For more than a week, Israel kept its troops poised for action at the edge of Gaza. But after seven days of aerial bombardment and much grumbling in the Israeli military about indecisiveness on the part of the political leadership the order finally came on Saturday evening to invade the Palestinian territory controlled by Hamas. Following an artillery barrage aimed at detonating buried explosives and mines, Israeli armored columns began moving into Gaza in an apparent attempt to take control of areas used by Palestinian militants to fire rockets into southern Israel. Israeli officials stressed that the objective was to deal further punishing blows to Hamas in the hope of deterring further rocket fire. But although Israel's military spokesman said the invasion would last "many long days," several factors may yet limit the duration of the ground operation.
Although the eight-day air campaign in Gaza has claimed some 450 Palestinian victims, and continues to inflict damage on Hamas fighters as well as, inevitably, nearby civilians the attacks have not kept Hamas from launching more missiles. At least 15 rockets fired from Gaza struck southern Israel on Saturday.
Defense Minister Ehud Barak and Prime Minister Ehud Olmert, who make the ultimate command decisions for Operation Cast Lead, have been restrained until now from launching a full-scale ground attack because of the limited goals of the Israeli operation and the time available before the diplomatic pressure for a cease-fire compels Israel to back off.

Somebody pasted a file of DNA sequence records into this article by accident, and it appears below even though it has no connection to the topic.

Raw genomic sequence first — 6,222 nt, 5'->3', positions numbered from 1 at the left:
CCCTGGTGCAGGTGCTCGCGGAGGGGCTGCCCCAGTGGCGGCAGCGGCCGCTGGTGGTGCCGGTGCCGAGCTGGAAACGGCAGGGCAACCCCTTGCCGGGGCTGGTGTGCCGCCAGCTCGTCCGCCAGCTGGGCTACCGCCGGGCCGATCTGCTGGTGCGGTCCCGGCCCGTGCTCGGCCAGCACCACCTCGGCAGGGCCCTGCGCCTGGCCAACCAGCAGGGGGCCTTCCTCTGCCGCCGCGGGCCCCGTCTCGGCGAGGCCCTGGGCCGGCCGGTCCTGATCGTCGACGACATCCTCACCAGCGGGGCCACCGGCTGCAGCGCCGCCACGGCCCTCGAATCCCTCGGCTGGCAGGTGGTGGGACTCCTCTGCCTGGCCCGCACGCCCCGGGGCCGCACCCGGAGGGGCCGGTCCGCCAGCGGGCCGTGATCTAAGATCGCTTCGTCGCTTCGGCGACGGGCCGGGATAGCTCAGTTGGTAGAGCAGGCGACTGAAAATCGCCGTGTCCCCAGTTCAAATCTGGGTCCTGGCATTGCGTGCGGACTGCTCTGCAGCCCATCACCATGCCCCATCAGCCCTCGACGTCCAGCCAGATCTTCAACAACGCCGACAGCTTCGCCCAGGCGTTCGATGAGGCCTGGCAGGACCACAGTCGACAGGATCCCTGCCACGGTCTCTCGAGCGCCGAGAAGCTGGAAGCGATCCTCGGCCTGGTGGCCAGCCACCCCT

Unlike the botched invasion of Lebanon in 2006, when Israel set itself the unattainable goal of eliminating the military capability of Hizballah, this time Barak and Olmert have made clear that their objective is not to wipe out Hamas, but instead to force the radical group to accept a durable cease-fire on Israel's terms. While they hope to weaken Hamas, Israel's leaders are aware that a military campaign is unlikely to destroy the organization that remains the most popular political force in Gaza. Any attempt to do so would require not only a massive invasion of all of Gaza, but also an open-ended reoccupation of a hostile population, a trap Olmert and Barak want to avoid at all costs. Thus, the key requirement for entering Gaza is having a quick exit strategy.
Israel is also acutely aware of the diplomatic clock, and the invasion will likely be over before Barack Obama moves into the White House. Israeli officials don't want Gaza to land on his desk as a major crisis in part because they don't really want him intervening in the Israeli-Palestinian issue, but also because they want him to prioritize Iran. Diplomatic moves already afoot by the U.S. and Europeans and the mounting pressure on Arab regimes, including that of Palestinian Authority President Mahmoud Abbas in Ramallah, to intervene even if their unstated preference is to see Hamas hobbled might result in Operation Cast Lead ending a lot sooner than Jan. 20.